Petroleum Product of the Week: Foil Balloons

Petroleum Product of the Week: Foil Balloons

By on Jul 15 2016

It's all fun and games until the foil balloons cause power outages across the state of California...

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We've come a long way from using pig bladders as balloons (although nothing says happy birthday, son! " quite like an inflated pig bladder on a stick, am I right?).

Modern balloons are made from a variety of non-porcine materials, such as rubber, latex, polychloroprene (neoprene ...the same stuff in wetsuits), and nylon fabric. Latex balloons are probably the most commonly found balloons they're adjustable, available in an assortment of colors, and are rather cheap go to a restaurant for a child's birthday and any free balloon is likely to be made of natural latex from rubber trees. Balloons are fun! Just ask Pennywise the Dancing Clown ...

But what's even more fun than a latex party balloon? A foil balloon.

Foil balloons hit the manufacturing stage in the late 1970s for a longer-lasting, yet more expensive, alternative to latex balloons (and, you know, good ole' fashioned pig bladders). They are often referred to as Mylar " balloons, although the term is not wholly accurate; foil balloons are made using a petroleum-derived, polyester film called biaxially-oriented polyethylene terephalate (boPET). Mylar " is a registered trademark owned by Dupont Tejjin Films (just as Saran " is specifically a trademark for polyvinyl chloride, but is often used interchangeably with plastic wrap ").

Foil balloons are not made from the same foil you might have lurking in your pantry: these balloons are composed of a thin, continuous metallized film over nylon. Metallized films are polymer films coated with a thin layer of metal (though that is often aluminum).

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Unlike latex balloons, these metalized nylon balloons are available in a variety of shapes and are often printed with colored pictures or designs. The foil material is cut into shapes and heat-sealed to create the seams of the balloon.

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Printing

There are two different methods to printing designs on foil balloons: Process Printing and Screen Printing. Process Printing occurs at the manufacturing stage of production, where the image is printing on to the foil material before the balloon is completed. Process printing offers a fuller range of detail and color to the design and the image can be printed to cover the balloon's whole shape. This method is ideal for high-volume, full-color images and logos.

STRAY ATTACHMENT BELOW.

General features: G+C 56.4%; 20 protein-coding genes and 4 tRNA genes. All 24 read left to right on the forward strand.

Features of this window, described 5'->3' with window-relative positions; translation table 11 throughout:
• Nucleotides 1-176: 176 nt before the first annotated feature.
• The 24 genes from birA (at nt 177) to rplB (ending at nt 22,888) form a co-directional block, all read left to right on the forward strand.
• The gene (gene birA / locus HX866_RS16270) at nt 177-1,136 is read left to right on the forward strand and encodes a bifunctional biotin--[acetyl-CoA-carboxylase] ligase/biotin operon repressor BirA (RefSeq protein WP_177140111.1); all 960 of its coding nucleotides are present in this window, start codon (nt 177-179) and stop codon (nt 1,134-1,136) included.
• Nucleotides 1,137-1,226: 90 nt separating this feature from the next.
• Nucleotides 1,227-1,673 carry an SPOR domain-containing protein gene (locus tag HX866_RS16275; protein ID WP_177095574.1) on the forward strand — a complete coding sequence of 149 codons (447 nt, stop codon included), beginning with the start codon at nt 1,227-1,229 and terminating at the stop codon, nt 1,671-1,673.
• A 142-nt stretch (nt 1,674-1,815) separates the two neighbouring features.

Screen Printing, on the other hand, occurs after the balloon is finished. The design is split down in to individual colors: each color is placed on a silk screen and printed individually to the foil balloon to create the desired image (this is the same method used for screen printing other objects, such as t-shirts). Screen printing is most usually the preferred method in designing bespoke " balloons: shorter runs of made-to-order balloons. It's a cheaper yet more limited option to custom designed balloons (in the event you want to print Nena's face on 99 balloons).

The Balloon Council

Did you know that there really is an organization called The Balloon Council? Well now you do. According to their website, The Balloon Council, an organization of retailers, distributors and manufacturers, was formed in 1990 to educate consumers and regulators about the wonders of foil and latex balloons and the proper handling of them. " Seriously. Not everyone thinks that balloons are all fun and games: in 1990, California State legislature passed SB 1990, enacting a Balloon Law to regulate the sale and use of helium-filled foil balloons on the basis that they can interfere with power lines and cause power outages. The issue was again addressed in 2008 with the proposition of Senate Bill 1499 to ban foil-lined party balloons in the state of California. The Senate amended the bill, but Governor Arnold Schwarzenegger ultimately terminated it using his power of veto.

Balloons are extremely popular for decorating and entertainment, although the general uses for balloons also include everything from balloon catheters to steerable airship balloons.While they range from fun to functional,individuals should always keep "smart balloon practices" in mind: balloons should always be secured with weights, and foil balloons should never be released into the air because it has been deemed harmful to the environment. Balloons are good clean fun; littering, however, is bad.


Sources:

https://en.wikipedia.org/wiki/Balloon

https://en.wikipedia.org/wiki/BoPET

http://www.talkingballoons.com/blog/howto/how-foil-balloons-are-made/

https://en.wikipedia.org/wiki/California_Balloon_Law


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